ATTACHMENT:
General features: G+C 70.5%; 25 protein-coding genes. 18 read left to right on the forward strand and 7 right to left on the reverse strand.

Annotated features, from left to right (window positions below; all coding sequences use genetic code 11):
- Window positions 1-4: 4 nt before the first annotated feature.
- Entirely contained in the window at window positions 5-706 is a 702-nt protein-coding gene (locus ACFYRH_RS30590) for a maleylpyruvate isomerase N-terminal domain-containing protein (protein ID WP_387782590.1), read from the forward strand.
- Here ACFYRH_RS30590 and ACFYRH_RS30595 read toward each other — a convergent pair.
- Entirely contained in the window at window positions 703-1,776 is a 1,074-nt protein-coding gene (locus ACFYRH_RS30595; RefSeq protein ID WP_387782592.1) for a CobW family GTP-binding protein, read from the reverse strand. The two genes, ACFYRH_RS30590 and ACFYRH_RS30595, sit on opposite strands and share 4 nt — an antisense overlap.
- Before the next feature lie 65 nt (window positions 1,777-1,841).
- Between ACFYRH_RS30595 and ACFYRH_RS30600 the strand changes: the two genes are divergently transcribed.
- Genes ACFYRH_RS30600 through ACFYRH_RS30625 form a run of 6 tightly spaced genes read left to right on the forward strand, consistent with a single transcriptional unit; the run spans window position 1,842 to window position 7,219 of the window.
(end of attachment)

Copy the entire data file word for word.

General features: G+C 70.5%; 25 protein-coding genes. 18 read left to right on the forward strand and 7 right to left on the reverse strand.

Annotated features, from left to right (window positions below; all coding sequences use genetic code 11):
- Window positions 1-4: 4 nt before the first annotated feature.
- Entirely contained in the window at window positions 5-706 is a 702-nt protein-coding gene (locus ACFYRH_RS30590) for a maleylpyruvate isomerase N-terminal domain-containing protein (protein ID WP_387782590.1), read from the forward strand.
- Here ACFYRH_RS30590 and ACFYRH_RS30595 read toward each other — a convergent pair.
- Entirely contained in the window at window positions 703-1,776 is a 1,074-nt protein-coding gene (locus ACFYRH_RS30595; RefSeq protein ID WP_387782592.1) for a CobW family GTP-binding protein, read from the reverse strand. The two genes, ACFYRH_RS30590 and ACFYRH_RS30595, sit on opposite strands and share 4 nt — an antisense overlap.
- Before the next feature lie 65 nt (window positions 1,777-1,841).
- Between ACFYRH_RS30595 and ACFYRH_RS30600 the strand changes: the two genes are divergently transcribed.
- Genes ACFYRH_RS30600 through ACFYRH_RS30625 form a run of 6 tightly spaced genes read left to right on the forward strand, consistent with a single transcriptional unit; the run spans window position 1,842 to window position 7,219 of the window.